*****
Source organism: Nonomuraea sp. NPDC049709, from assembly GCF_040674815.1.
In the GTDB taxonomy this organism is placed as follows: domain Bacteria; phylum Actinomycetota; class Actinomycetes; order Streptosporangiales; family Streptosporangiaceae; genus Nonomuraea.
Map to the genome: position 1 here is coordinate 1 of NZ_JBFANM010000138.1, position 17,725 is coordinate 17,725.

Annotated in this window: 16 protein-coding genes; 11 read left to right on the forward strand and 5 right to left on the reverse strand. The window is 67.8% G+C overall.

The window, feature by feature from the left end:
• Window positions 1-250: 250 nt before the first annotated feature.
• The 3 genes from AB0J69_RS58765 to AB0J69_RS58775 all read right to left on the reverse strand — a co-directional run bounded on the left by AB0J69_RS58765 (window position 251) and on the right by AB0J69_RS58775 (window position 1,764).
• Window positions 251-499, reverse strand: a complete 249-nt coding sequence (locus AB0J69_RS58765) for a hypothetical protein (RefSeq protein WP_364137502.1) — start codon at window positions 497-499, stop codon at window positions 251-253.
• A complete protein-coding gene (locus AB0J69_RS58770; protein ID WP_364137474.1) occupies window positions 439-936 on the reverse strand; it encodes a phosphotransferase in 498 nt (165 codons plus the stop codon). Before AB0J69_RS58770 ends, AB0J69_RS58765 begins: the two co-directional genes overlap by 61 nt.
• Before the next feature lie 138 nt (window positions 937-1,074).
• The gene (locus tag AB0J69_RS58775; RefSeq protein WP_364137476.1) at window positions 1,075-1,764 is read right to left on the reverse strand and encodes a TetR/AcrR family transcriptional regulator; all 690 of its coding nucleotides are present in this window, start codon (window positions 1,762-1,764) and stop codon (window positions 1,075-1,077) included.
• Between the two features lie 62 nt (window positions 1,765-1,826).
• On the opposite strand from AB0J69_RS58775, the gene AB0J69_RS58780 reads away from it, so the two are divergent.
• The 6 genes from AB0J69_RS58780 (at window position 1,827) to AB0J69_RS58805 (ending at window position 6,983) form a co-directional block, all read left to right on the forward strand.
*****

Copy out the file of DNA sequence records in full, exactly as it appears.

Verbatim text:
Source organism: Nonomuraea sp. NPDC049709, from assembly GCF_040674815.1.
In the GTDB taxonomy this organism is placed as follows: domain Bacteria; phylum Actinomycetota; class Actinomycetes; order Streptosporangiales; family Streptosporangiaceae; genus Nonomuraea.
Map to the genome: position 1 here is coordinate 1 of NZ_JBFANM010000138.1, position 17,725 is coordinate 17,725.

Annotated in this window: 16 protein-coding genes; 11 read left to right on the forward strand and 5 right to left on the reverse strand. The window is 67.8% G+C overall.

The window, feature by feature from the left end:
• Window positions 1-250: 250 nt before the first annotated feature.
• The 3 genes from AB0J69_RS58765 to AB0J69_RS58775 all read right to left on the reverse strand — a co-directional run bounded on the left by AB0J69_RS58765 (window position 251) and on the right by AB0J69_RS58775 (window position 1,764).
• Window positions 251-499, reverse strand: a complete 249-nt coding sequence (locus AB0J69_RS58765) for a hypothetical protein (RefSeq protein WP_364137502.1) — start codon at window positions 497-499, stop codon at window positions 251-253.
• A complete protein-coding gene (locus AB0J69_RS58770; protein ID WP_364137474.1) occupies window positions 439-936 on the reverse strand; it encodes a phosphotransferase in 498 nt (165 codons plus the stop codon). Before AB0J69_RS58770 ends, AB0J69_RS58765 begins: the two co-directional genes overlap by 61 nt.
• Before the next feature lie 138 nt (window positions 937-1,074).
• The gene (locus tag AB0J69_RS58775; RefSeq protein WP_364137476.1) at window positions 1,075-1,764 is read right to left on the reverse strand and encodes a TetR/AcrR family transcriptional regulator; all 690 of its coding nucleotides are present in this window, start codon (window positions 1,762-1,764) and stop codon (window positions 1,075-1,077) included.
• Between the two features lie 62 nt (window positions 1,765-1,826).
• On the opposite strand from AB0J69_RS58775, the gene AB0J69_RS58780 reads away from it, so the two are divergent.
• The 6 genes from AB0J69_RS58780 (at window position 1,827) to AB0J69_RS58805 (ending at window position 6,983) form a co-directional block, all read left to right on the forward strand.